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Langmuir. 2019 Feb 26;35(8):2997-3004. doi: 10.1021/acs.langmuir.8b03943. Epub 2019 Feb 13.

ITO Work Function Tunability by Polarizable Chromophore Monolayers.

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Institute for Materials Science and Max Bergmann Center of Biomaterials , TU Dresden , Dresden 01062 , Germany.
Dresden Center for Computational Materials Science , TU Dresden , Dresden 01062 , Germany.
Azrieli College of Engineering , Jerusalem 9103501 , Israel.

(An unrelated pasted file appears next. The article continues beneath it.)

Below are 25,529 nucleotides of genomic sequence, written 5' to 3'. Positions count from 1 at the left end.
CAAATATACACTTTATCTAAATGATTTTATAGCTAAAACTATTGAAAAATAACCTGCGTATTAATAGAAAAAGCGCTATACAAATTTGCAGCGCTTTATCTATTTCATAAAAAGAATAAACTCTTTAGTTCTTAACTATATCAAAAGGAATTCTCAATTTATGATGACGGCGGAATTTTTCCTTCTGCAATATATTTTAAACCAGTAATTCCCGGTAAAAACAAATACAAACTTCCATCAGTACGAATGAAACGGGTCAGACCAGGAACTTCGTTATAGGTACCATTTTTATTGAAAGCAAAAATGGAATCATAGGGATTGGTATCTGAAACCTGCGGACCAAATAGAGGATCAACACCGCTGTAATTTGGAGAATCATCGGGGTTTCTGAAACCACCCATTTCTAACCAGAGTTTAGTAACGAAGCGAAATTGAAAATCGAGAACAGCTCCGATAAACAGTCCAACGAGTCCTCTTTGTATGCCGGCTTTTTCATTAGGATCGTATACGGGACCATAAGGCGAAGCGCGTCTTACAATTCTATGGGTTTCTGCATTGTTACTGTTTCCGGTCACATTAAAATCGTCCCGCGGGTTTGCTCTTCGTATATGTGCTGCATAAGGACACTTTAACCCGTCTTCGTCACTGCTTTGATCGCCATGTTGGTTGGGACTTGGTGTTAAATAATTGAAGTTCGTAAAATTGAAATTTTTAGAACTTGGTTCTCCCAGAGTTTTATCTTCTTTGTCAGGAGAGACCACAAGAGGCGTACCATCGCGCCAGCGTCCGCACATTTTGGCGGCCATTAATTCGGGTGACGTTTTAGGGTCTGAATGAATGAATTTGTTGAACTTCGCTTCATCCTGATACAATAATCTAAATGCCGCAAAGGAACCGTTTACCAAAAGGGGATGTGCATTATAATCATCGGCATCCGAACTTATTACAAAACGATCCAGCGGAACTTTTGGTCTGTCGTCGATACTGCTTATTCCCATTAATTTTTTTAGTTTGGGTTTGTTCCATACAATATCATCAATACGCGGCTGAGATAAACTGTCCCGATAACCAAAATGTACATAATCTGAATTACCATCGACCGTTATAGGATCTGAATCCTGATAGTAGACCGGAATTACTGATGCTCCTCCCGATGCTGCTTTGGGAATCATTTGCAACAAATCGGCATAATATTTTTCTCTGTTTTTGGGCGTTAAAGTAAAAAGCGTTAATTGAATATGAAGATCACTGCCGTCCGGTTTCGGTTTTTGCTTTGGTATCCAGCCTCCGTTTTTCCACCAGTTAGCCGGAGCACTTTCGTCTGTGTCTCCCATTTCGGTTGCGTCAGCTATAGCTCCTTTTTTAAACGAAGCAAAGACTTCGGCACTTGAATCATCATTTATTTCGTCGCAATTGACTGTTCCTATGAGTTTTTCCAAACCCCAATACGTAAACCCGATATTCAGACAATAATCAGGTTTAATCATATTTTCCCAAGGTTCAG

The ability to tune the electronic properties of oxide-bearing semiconductors such as Si/SiO2 or transparent metal oxides such as indium-tin oxide (ITO) is of great importance in both electronic and optoelectronic device applications. In this work, we describe a process that was conducted on n-type Si/SiO2 and ITO to induce changes in the substrate work function (WF). The substrates were modified by a two-step synthesis comprising a covalent attachment of coupling agents' monolayer followed by in situ anchoring reactions of polarizable chromophores. The coupling agents and chromophores were chosen with opposite dipole orientations, which enabled the tunability of the substrates' WF. In the first step, two coupling agents with opposite molecular dipole were assembled. The coupling agent with a negative dipole induced a decrease in WF of modified substrates, while the coupling agent with a positive dipole produced an increase in WFs of both ITO and Si substrates. The second modification step consisted of in situ anchoring reaction of polarizable chromophores with opposite dipoles to the coupling layer. This modification led to an additional change in the WFs of both Si/SiO2 and ITO substrates. The WF was measured by contact potential difference and modeled by density functional theory-based theoretical calculations of the WF for each of the assembly steps. A good fit was obtained between the calculated and experimental trends. This ability to design and tune the WF of ITO substrates was implemented in an organic electronic device with improved I- V characteristics in comparison to a bare ITO-based device.

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